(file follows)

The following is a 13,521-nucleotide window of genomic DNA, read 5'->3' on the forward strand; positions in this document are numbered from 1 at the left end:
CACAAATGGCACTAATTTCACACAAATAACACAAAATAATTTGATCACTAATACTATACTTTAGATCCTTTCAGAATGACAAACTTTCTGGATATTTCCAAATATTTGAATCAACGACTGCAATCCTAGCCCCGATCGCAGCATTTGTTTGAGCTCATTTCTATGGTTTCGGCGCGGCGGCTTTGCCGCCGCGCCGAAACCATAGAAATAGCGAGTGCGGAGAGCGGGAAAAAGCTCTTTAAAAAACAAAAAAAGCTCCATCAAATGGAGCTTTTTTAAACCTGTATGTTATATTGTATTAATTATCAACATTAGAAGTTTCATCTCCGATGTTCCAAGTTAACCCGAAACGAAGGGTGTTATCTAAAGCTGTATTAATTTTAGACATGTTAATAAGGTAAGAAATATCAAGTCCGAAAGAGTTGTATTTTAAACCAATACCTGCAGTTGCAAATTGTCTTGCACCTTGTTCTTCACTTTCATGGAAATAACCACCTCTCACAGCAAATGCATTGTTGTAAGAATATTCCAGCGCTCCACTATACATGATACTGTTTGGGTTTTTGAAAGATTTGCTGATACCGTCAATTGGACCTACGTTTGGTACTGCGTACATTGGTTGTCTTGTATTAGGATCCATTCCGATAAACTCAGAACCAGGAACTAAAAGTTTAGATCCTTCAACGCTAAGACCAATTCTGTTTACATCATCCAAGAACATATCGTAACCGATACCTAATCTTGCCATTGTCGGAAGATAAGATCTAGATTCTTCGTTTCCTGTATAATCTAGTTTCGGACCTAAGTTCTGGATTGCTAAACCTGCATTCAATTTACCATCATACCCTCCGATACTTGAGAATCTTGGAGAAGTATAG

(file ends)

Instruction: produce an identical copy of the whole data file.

The following is a 13,521-nucleotide window of genomic DNA, read 5'->3' on the forward strand; positions in this document are numbered from 1 at the left end:
CACAAATGGCACTAATTTCACACAAATAACACAAAATAATTTGATCACTAATACTATACTTTAGATCCTTTCAGAATGACAAACTTTCTGGATATTTCCAAATATTTGAATCAACGACTGCAATCCTAGCCCCGATCGCAGCATTTGTTTGAGCTCATTTCTATGGTTTCGGCGCGGCGGCTTTGCCGCCGCGCCGAAACCATAGAAATAGCGAGTGCGGAGAGCGGGAAAAAGCTCTTTAAAAAACAAAAAAAGCTCCATCAAATGGAGCTTTTTTAAACCTGTATGTTATATTGTATTAATTATCAACATTAGAAGTTTCATCTCCGATGTTCCAAGTTAACCCGAAACGAAGGGTGTTATCTAAAGCTGTATTAATTTTAGACATGTTAATAAGGTAAGAAATATCAAGTCCGAAAGAGTTGTATTTTAAACCAATACCTGCAGTTGCAAATTGTCTTGCACCTTGTTCTTCACTTTCATGGAAATAACCACCTCTCACAGCAAATGCATTGTTGTAAGAATATTCCAGCGCTCCACTATACATGATACTGTTTGGGTTTTTGAAAGATTTGCTGATACCGTCAATTGGACCTACGTTTGGTACTGCGTACATTGGTTGTCTTGTATTAGGATCCATTCCGATAAACTCAGAACCAGGAACTAAAAGTTTAGATCCTTCAACGCTAAGACCAATTCTGTTTACATCATCCAAGAACATATCGTAACCGATACCTAATCTTGCCATTGTCGGAAGATAAGATCTAGATTCTTCGTTTCCTGTATAATCTAGTTTCGGACCTAAGTTCTGGATTGCTAAACCTGCATTCAATTTACCATCATACCCTCCGATACTTGAGAATCTTGGAGAAGTATAG